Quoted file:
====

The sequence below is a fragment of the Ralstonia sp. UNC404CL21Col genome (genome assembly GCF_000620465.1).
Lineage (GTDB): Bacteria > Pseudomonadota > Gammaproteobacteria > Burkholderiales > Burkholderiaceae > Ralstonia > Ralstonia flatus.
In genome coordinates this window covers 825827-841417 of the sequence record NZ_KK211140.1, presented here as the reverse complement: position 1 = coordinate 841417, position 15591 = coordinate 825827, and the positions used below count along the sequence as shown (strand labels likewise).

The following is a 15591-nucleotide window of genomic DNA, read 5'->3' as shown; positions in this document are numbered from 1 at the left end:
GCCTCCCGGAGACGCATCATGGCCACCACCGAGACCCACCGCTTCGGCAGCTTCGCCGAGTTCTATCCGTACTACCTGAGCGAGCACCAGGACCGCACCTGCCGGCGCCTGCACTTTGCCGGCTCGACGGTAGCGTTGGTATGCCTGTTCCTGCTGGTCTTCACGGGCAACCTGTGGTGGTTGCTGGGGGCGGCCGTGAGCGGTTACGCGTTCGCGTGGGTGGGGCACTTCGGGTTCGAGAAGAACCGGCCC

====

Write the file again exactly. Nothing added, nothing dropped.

The sequence below is a fragment of the Ralstonia sp. UNC404CL21Col genome (genome assembly GCF_000620465.1).
Lineage (GTDB): Bacteria > Pseudomonadota > Gammaproteobacteria > Burkholderiales > Burkholderiaceae > Ralstonia > Ralstonia flatus.
In genome coordinates this window covers 825827-841417 of the sequence record NZ_KK211140.1, presented here as the reverse complement: position 1 = coordinate 841417, position 15591 = coordinate 825827, and the positions used below count along the sequence as shown (strand labels likewise).

The following is a 15591-nucleotide window of genomic DNA, read 5'->3' as shown; positions in this document are numbered from 1 at the left end:
GCCTCCCGGAGACGCATCATGGCCACCACCGAGACCCACCGCTTCGGCAGCTTCGCCGAGTTCTATCCGTACTACCTGAGCGAGCACCAGGACCGCACCTGCCGGCGCCTGCACTTTGCCGGCTCGACGGTAGCGTTGGTATGCCTGTTCCTGCTGGTCTTCACGGGCAACCTGTGGTGGTTGCTGGGGGCGGCCGTGAGCGGTTACGCGTTCGCGTGGGTGGGGCACTTCGGGTTCGAGAAGAACCGGCCC